On Sunday morning, Raf Simons and Miuccia Prada announced that Raf would be joining Mrs. Prada as co–creative director of Prada, effectively sending fashion’s head spinning. It’s both ironic and telling that neither designer planned to get into fashion in the first place; Simons was an industrial designer, and Mrs. Prada used to be both a secretary of the Italian Communist Party and a mime. They share a no-nonsense, at times openly political, approach to fashion, which might be why they also share Frank Ocean as a fanboy. And they both talk so passionately about art that one might wonder what they’re doing in fashion. “Maybe fashion should operate more like a museum, where you have a museum curator,” Simons said to Mrs. Prada in a 2016 interview that foreshadowed their collaboration. Mrs. Prada, who opened her own museumlike institution in 2015, heartily agreed.
Rest assured: Art will figure prominently in the pair’s future. As for what will be on the runway, well, that remains to be seen until September, when they roll out their first joint collection at Milan Fashion Week. For all of their similarities, Simons and Mrs. Prada don’t often overlap on the superficial level of design. Thankfully, we won’t be missing out on their distinctive styles completely; Simons will continue to adore youth culture at his namesake label, and Miuccia will continue to get whimsical at Miu Miu. But a closer look at Simons’s tenure at Jil Sander, Christian Dior, and Calvin Klein proves that he and Mrs. Prada already have more in common than you may expect. Step back in time for a glimpse at the future, here.
Three years after he launched his namesake menswear brand, Simons used his fall 1998 collection to pay homage to Kraftwerk, one of his many beloved musical influences. The red button-ups and black ties became emblematic of Simons’s skinny suits, which went on to define the late 1990s and early 2000s. It was hard not to notice, then, when a version of it turned up in Prada’s menswear show in January, along with bare arms and quite a few Raf-like silhouettes.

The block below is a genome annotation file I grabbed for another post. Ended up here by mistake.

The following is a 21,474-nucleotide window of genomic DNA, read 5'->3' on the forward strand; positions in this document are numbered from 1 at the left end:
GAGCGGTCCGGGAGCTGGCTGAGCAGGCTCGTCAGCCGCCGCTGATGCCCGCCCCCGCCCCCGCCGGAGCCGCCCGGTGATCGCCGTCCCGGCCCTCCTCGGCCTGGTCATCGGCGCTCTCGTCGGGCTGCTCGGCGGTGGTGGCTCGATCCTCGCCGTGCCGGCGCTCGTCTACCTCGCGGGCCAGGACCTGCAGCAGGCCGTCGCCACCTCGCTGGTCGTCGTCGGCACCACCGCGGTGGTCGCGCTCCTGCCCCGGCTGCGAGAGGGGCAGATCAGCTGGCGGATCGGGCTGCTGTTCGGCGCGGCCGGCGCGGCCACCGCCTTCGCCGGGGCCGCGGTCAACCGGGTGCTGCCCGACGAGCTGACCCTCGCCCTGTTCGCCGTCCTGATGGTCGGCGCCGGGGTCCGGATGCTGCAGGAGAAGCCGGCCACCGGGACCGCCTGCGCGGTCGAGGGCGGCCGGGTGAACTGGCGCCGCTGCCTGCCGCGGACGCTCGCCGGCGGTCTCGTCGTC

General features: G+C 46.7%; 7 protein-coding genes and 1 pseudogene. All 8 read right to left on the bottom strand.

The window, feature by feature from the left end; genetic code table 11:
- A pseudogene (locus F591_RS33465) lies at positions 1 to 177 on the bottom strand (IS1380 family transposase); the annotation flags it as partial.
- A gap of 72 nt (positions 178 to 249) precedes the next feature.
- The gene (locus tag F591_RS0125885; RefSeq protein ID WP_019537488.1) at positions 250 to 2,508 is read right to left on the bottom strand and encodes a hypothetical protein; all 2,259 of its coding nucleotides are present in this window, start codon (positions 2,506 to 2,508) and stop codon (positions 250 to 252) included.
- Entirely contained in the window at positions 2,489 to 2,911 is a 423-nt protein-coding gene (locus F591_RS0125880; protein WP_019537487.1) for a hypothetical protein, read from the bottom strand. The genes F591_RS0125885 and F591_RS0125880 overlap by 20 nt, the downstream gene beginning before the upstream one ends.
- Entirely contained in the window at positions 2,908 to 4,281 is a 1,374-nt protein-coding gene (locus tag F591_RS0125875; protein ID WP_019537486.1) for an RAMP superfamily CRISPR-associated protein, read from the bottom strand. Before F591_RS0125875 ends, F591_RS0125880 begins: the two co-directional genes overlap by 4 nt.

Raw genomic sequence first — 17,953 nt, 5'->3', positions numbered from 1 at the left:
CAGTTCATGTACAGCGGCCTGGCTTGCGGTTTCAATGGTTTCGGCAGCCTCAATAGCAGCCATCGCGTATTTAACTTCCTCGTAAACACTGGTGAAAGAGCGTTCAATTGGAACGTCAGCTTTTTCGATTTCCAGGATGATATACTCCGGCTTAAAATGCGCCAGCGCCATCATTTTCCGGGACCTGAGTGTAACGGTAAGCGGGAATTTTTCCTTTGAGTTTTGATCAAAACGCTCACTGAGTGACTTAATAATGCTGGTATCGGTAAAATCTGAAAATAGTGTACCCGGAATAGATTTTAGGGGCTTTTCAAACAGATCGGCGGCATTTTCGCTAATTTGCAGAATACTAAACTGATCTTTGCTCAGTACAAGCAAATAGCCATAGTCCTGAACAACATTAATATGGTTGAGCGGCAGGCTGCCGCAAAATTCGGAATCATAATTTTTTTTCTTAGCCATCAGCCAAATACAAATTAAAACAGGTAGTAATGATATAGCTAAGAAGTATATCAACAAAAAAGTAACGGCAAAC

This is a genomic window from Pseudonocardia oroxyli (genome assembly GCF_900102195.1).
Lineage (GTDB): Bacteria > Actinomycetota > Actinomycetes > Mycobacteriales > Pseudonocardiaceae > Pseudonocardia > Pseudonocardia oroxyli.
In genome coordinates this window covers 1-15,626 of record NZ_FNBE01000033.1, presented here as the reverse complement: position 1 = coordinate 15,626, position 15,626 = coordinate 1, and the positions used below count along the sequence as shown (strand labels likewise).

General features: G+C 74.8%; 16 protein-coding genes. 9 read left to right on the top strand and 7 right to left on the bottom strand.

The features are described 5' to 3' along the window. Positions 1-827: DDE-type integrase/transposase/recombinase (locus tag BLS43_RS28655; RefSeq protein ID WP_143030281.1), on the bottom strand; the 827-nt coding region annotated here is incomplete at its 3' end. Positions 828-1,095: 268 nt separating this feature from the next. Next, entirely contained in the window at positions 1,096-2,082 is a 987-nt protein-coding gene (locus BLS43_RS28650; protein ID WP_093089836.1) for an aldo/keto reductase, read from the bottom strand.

Of the models who joined a teary Simons on the runway of his final Jil Sander show, several wore cable-knit sweaters emblazoned with an abstracted face. The designer toned down his love of graphic design while at the house, to around the level where Miuccia stands. (Suffice it to say she has not emblazoned her designs with words like “drugs” as Simons has.)
The two tones, the deep V’s, the delicate floral motifs—need we say more?
It’s hard to imagine the figures of wood nymphs popping up in a Prada collection these days, but, as she always does, Mrs. Prada made it work. Etched into chiffon, the end result bears an unexpected similarity to a number of couture looks from Christian Dior fall 2013, when Simons was delighting in his success at making fabric out of Sterling Ruby’s paintings. (Note the shirtless sweater vest—more on those later.)
Another look from Dior couture fall 2013, and another Prada parallel—this time, five years later.
There might be just two people who could convince you to wear a bathing cap on land: Simons, who managed to make it work in couture, and Mrs. Prada, who’s mastered them at both Prada and Miu Miu.
For Calvin Klein spring 2018, Simons crafted his very own American horror story, complete with blood red spatters and shredded bits of denim and American flags. (The latter were courtesy of Sterling Ruby.) It was par for the course for Simons, but not so much for Mrs. Prada, who mounted her own politically themed post-Trump show in Milan just two weeks later.
No one loves a bare bicep like Simons, who’s been showing off his models’ for decades and decades. Plenty of designers took a page out of his shirtless sweater vest book for men’s fall 2020, though only one did so at the same time as hammering down the details of her own Simons partnership.